The , a nonprofit biotech organization funded by the , has announced its initial strategy to develop solutions aimed at ending preventable deaths from diseases that disproportionately affect the world's poorest people.
Announced in April 2017 and launched last January, the institute is focused on translational medicine and advancing the development of novel drug and vaccine candidates for diseases such as malaria, tuberculosis, and diarrhea, which collectively contribute to 2.6 million deaths each year, many of them children. In its first steps toward actual product development, the institute plans to initiate a study to replicate earlier clinical findings that showed promise in revaccinating adolescents against tuberculosis with the Bacillus Calmette–Guérin (BCG) vaccine. Phase-two data have shown that a second dose of the vaccine, which is primarily used in infants, may have a preventative effect when administered to at-risk adolescents.
Once a candidate has achieved human proof of concept, Gates MRI plans to partner the program with an organization that has late-stage development and manufacturing expertise, which could include nonprofit product development partners, manufacturers in low- and middle-income countries, and pharmaceutical companies.
"I've always thought that TB was the hardest, and the one it would take us the longest to make progress in," Gates MRI chief executive Penny Heaton told . The benefit of such a booster vaccine would be "enormous," but it would require philanthropic support because no one else would underwrite human tests. "These studies need to be done, but this is a very inexpensive vaccine, and there's not a big market — there would be no incentive for a private partner to take on a study of this nature."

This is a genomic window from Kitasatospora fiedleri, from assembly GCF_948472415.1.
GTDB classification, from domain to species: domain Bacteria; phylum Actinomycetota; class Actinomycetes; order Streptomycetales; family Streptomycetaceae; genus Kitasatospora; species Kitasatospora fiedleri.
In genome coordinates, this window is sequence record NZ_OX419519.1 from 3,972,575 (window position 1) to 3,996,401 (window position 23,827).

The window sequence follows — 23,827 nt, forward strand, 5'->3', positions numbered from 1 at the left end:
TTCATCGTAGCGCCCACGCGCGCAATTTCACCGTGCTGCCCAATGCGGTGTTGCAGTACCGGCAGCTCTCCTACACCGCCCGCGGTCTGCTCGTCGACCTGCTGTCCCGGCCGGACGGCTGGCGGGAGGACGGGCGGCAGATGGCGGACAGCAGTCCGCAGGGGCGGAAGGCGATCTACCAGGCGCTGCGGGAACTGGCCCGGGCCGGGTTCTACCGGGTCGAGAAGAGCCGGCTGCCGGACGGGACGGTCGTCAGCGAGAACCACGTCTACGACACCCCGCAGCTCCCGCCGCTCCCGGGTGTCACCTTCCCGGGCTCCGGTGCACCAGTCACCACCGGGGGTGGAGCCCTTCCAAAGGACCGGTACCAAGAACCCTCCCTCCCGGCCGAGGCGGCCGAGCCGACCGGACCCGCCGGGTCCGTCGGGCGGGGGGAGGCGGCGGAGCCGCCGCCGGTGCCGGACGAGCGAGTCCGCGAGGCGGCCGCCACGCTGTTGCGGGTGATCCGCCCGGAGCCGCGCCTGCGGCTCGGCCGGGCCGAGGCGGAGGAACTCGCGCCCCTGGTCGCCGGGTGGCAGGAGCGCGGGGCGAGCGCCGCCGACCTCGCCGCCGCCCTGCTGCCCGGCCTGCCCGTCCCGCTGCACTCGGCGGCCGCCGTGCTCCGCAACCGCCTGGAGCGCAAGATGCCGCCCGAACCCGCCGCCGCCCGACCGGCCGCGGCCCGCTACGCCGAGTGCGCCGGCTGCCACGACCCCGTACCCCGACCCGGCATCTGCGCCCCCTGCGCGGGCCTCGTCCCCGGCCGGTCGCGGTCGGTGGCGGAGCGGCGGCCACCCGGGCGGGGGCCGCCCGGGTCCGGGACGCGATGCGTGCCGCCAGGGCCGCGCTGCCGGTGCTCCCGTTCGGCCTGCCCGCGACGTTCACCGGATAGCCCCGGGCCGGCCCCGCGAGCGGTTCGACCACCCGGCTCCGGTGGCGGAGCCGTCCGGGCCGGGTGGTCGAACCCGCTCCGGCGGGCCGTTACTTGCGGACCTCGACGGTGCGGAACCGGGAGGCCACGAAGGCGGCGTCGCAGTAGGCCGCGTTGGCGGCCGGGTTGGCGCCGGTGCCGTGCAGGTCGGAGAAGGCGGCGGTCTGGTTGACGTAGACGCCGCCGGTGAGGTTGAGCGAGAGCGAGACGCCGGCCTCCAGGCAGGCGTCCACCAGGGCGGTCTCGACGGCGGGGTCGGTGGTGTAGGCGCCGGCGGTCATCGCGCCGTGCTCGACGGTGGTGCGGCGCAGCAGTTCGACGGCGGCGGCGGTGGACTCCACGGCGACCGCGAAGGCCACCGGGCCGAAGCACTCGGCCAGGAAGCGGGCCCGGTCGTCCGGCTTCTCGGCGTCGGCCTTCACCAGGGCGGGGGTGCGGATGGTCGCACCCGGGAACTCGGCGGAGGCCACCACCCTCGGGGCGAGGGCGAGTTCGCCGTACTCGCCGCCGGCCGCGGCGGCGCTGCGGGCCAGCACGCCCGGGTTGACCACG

Over the past year, Gates MRI has assembled a staff of more than twenty at its headquarters in Cambridge, Massachusetts, and plans to double that number by the end of 2018. With a budget of $100 million, the institute eventually is expected to grow its staff to as many as a hundred.
"I feel more motivated than ever by the biotech industry's sense of urgency in developing and delivering innovative, life-saving cures and vaccines," Heaton said ahead of the 's , where she discussed the institute with Gates Foundation CEO Sue Desmond-Hellman. "As an organization, we're working to ensure that life-saving vaccines are developed for those who need it most."